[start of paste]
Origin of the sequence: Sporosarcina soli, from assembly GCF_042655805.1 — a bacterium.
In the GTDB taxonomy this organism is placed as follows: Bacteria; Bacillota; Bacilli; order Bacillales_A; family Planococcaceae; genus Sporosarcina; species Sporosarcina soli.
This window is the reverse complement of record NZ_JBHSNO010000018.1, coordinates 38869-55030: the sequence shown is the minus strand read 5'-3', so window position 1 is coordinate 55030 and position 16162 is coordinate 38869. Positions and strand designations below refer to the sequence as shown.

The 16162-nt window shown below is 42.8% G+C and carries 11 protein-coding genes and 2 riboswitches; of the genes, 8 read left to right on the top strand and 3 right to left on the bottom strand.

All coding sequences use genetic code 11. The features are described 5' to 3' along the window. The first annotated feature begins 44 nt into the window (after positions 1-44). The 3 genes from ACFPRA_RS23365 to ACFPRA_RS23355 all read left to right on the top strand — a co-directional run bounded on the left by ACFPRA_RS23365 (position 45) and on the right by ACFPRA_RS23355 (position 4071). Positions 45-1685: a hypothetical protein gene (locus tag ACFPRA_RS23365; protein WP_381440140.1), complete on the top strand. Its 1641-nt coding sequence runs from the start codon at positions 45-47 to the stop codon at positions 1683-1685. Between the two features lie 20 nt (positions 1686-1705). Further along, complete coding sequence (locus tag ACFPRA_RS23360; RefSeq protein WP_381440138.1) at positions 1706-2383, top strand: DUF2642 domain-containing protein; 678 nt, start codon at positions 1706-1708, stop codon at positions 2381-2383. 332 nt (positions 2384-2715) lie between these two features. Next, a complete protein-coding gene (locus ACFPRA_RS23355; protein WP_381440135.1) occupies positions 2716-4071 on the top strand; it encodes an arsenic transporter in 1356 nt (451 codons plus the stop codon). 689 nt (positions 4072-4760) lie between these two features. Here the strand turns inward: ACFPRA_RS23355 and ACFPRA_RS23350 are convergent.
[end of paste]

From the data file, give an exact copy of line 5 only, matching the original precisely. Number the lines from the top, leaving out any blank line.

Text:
All coding sequences use genetic code 11. The features are described 5' to 3' along the window. The first annotated feature begins 44 nt into the window (after positions 1-44). The 3 genes from ACFPRA_RS23365 to ACFPRA_RS23355 all read left to right on the top strand — a co-directional run bounded on the left by ACFPRA_RS23365 (position 45) and on the right by ACFPRA_RS23355 (position 4071). Positions 45-1685: a hypothetical protein gene (locus tag ACFPRA_RS23365; protein WP_381440140.1), complete on the top strand. Its 1641-nt coding sequence runs from the start codon at positions 45-47 to the stop codon at positions 1683-1685. Between the two features lie 20 nt (positions 1686-1705). Further along, complete coding sequence (locus tag ACFPRA_RS23360; RefSeq protein WP_381440138.1) at positions 1706-2383, top strand: DUF2642 domain-containing protein; 678 nt, start codon at positions 1706-1708, stop codon at positions 2381-2383. 332 nt (positions 2384-2715) lie between these two features. Next, a complete protein-coding gene (locus ACFPRA_RS23355; protein WP_381440135.1) occupies positions 2716-4071 on the top strand; it encodes an arsenic transporter in 1356 nt (451 codons plus the stop codon). 689 nt (positions 4072-4760) lie between these two features. Here the strand turns inward: ACFPRA_RS23355 and ACFPRA_RS23350 are convergent.